This summer, Central Florida was the site of one of the largest-ever sting operations to catch adults who prey on minors. The operation nabbed a total of 41 alleged sex offenders on charges ranging from attempted lewd battery to using a computer to seduce a minor.
The operation followed the same format as other stings: detectives created online accounts under fake names and pretended to be minors. If adults initiated sexual discussions and wanted to meet, the “teens” would direct them to a location for a supposed in-person meet-ups, where they would be arrested.
What sets this particular sting apart is the staggering scope. Conducted by the Polk and Lake County Sheriffs’ Departments, the sting lasted only a week and still caught 40 men and 1 woman, including many who traveled from other counties to meet with supposed minors (a felony). Not only is that a lot of suspects, it’s only the latest group: Polk County conducts the stings more than once a year, and there have been seven stings across Central Florida this year alone.
If those who were arrested are convicted, the consequences will be appropriately steep. Depending on the specific charges, the suspects could face 15 years in prison and be registered as sex offenders. Once registered, any community they live in will be alerted to their criminal background even long after they serve their time.
For those suspects who traveled, the penalties are even tougher. Florida treats traveling to meet a minor as a felony, because it indicates a higher level of commitment and determination to meet a minor for sexual relations. Felons lose the right to vote, own weapons or gain professional licenses, such as a teacher’s license, often for life. A number of the suspects arrested in the sting allegedly traveled from other counties.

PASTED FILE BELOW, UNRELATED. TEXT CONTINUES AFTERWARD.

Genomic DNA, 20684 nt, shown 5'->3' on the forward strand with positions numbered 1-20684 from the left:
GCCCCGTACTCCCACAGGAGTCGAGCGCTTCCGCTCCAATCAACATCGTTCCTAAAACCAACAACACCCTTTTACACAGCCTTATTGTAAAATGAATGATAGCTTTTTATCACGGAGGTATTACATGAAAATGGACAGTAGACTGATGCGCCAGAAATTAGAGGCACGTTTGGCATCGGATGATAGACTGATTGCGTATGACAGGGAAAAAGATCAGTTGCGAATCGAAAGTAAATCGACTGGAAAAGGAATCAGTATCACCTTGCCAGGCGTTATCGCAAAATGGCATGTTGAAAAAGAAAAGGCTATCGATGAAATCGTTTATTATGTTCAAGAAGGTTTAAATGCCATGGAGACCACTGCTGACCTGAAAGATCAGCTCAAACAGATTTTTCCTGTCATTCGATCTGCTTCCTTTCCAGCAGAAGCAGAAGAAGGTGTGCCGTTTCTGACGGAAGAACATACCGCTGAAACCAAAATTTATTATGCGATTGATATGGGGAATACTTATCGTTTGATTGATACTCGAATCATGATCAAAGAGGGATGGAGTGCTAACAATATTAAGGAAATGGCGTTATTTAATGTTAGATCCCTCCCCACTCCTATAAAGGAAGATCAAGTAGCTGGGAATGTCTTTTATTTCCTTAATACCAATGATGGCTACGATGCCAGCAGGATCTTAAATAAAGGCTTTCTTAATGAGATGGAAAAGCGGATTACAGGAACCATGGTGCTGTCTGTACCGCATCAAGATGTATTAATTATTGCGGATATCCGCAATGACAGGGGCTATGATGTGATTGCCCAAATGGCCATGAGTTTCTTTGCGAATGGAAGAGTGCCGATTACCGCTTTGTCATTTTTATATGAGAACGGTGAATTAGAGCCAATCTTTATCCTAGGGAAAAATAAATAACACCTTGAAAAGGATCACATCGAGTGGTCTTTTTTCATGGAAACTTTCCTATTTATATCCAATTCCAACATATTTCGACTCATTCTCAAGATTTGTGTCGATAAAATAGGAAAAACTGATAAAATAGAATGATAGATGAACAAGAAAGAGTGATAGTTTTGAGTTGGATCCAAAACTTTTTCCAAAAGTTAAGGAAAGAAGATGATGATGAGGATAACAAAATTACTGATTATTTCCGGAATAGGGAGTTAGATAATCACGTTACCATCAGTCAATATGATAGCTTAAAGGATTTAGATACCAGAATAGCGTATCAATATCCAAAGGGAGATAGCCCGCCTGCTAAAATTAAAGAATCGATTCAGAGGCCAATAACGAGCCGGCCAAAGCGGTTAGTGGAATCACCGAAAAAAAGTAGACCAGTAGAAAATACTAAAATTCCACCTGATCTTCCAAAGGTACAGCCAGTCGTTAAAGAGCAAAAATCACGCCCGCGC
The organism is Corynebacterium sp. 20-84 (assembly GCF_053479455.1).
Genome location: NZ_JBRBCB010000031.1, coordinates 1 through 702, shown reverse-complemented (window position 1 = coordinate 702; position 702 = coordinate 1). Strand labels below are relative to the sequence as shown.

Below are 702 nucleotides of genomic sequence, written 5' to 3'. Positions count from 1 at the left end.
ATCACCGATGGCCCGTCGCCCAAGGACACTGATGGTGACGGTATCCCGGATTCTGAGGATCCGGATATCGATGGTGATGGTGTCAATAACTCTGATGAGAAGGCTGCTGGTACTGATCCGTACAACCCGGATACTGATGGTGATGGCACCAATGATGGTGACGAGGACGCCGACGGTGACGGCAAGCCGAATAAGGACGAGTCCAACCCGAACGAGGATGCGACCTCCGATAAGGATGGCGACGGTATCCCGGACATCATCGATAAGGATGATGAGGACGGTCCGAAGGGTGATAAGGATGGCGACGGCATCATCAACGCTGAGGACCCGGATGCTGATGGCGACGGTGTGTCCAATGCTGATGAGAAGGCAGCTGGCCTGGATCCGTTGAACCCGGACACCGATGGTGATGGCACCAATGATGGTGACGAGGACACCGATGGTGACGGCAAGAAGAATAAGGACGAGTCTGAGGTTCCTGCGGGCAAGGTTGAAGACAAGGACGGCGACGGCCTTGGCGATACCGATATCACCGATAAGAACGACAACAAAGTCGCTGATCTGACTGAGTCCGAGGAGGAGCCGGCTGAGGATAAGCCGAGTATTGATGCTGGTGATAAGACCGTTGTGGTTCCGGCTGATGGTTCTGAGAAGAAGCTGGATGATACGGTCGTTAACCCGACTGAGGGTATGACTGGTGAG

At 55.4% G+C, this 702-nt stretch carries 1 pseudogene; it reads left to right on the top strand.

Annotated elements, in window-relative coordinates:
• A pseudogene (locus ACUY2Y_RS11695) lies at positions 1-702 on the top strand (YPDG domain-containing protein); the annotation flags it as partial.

All these consequences are designed to help service justice – particularly by preventing sexual offenders from having more opportunities with minors after they’re released from prison. That goes a long way to help protect the community, but it does not always help to ease the suffering of victims of sex abuse.
In Florida, victims of child sexual abuse – and their families – are able to sue for damages. Nothing can ever compensate for sexual trauma as a child, but the money awarded can be used to help afford treatment and rebuild a ruined life.
Of the 41 adults arrested in this summer’s sting, hopefully none had a chance to act with a real minor before police caught them. If you or someone you love has been abused and the abuser worked for an organization that enabled the abuse to occur, you have options. And at Steinger, Iscoe & Greene, we want to answer all of your questions and help you make the best legal choices possible.
Contact Steinger, Iscoe and Greene today for a free consultation.